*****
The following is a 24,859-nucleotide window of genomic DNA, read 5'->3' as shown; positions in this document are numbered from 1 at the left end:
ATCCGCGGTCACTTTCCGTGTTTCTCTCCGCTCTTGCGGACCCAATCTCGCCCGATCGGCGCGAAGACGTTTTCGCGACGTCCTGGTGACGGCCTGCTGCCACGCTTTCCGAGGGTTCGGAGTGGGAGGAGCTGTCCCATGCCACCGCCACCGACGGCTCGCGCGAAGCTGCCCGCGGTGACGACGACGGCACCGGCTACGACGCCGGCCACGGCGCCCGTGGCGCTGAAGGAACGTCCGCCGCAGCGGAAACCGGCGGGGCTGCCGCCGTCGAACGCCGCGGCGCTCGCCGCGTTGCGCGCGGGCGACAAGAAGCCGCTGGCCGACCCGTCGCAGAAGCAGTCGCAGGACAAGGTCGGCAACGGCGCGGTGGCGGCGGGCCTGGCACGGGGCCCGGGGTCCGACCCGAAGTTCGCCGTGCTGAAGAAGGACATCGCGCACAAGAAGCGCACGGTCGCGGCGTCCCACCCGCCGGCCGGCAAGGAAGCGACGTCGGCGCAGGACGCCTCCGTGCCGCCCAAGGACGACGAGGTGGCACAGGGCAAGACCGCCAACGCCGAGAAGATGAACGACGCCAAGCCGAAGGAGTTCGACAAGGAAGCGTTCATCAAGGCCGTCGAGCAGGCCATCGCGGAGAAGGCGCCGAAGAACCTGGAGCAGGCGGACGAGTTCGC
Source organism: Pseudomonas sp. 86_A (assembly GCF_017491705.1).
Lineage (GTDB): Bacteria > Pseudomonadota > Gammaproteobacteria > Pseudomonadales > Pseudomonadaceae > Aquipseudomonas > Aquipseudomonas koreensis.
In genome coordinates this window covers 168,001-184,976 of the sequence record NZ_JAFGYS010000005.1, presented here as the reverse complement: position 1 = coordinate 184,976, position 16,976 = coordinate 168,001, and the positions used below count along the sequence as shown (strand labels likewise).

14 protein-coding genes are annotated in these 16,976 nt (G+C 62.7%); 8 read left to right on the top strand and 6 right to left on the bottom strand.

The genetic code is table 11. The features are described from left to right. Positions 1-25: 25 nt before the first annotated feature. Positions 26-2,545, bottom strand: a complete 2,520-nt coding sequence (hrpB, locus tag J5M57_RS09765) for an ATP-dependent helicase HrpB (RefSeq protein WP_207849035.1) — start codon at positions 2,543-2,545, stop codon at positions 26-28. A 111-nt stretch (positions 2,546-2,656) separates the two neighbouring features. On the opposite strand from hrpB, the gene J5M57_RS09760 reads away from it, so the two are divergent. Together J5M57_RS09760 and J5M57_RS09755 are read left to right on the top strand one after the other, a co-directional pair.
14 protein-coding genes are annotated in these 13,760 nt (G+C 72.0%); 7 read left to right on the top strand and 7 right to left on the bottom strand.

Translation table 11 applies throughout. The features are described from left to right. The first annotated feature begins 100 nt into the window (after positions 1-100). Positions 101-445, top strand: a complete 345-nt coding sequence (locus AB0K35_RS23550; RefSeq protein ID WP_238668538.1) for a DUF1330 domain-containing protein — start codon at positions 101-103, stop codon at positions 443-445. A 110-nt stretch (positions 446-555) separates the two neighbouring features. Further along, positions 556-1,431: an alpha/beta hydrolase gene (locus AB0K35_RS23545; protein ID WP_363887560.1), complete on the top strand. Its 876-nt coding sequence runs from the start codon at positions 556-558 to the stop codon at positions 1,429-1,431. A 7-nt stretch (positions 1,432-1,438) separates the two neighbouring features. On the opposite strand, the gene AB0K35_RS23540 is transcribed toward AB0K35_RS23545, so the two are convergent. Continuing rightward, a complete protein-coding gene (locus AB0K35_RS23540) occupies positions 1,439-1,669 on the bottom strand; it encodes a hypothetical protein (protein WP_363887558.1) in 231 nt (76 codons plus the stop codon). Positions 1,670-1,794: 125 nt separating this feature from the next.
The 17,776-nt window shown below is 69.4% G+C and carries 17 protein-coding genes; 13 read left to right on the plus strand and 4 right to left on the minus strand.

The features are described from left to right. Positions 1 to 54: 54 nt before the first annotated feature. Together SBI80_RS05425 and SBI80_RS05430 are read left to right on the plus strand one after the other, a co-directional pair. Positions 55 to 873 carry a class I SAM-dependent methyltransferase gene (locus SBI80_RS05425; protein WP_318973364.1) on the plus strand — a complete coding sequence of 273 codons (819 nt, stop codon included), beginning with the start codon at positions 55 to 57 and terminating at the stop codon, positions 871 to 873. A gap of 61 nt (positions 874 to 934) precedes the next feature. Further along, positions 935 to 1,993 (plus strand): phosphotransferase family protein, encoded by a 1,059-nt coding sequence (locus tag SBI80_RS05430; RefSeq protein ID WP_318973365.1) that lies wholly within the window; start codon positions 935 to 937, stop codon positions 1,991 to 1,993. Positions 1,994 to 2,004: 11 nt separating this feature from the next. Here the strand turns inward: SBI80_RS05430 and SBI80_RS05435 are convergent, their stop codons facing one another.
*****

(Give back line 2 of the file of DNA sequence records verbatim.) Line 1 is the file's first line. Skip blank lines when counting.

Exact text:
ATCCGCGGTCACTTTCCGTGTTTCTCTCCGCTCTTGCGGACCCAATCTCGCCCGATCGGCGCGAAGACGTTTTCGCGACGTCCTGGTGACGGCCTGCTGCCACGCTTTCCGAGGGTTCGGAGTGGGAGGAGCTGTCCCATGCCACCGCCACCGACGGCTCGCGCGAAGCTGCCCGCGGTGACGACGACGGCACCGGCTACGACGCCGGCCACGGCGCCCGTGGCGCTGAAGGAACGTCCGCCGCAGCGGAAACCGGCGGGGCTGCCGCCGTCGAACGCCGCGGCGCTCGCCGCGTTGCGCGCGGGCGACAAGAAGCCGCTGGCCGACCCGTCGCAGAAGCAGTCGCAGGACAAGGTCGGCAACGGCGCGGTGGCGGCGGGCCTGGCACGGGGCCCGGGGTCCGACCCGAAGTTCGCCGTGCTGAAGAAGGACATCGCGCACAAGAAGCGCACGGTCGCGGCGTCCCACCCGCCGGCCGGCAAGGAAGCGACGTCGGCGCAGGACGCCTCCGTGCCGCCCAAGGACGACGAGGTGGCACAGGGCAAGACCGCCAACGCCGAGAAGATGAACGACGCCAAGCCGAAGGAGTTCGACAAGGAAGCGTTCATCAAGGCCGTCGAGCAGGCCATCGCGGAGAAGGCGCCGAAGAACCTGGAGCAGGCGGACGAGTTCGC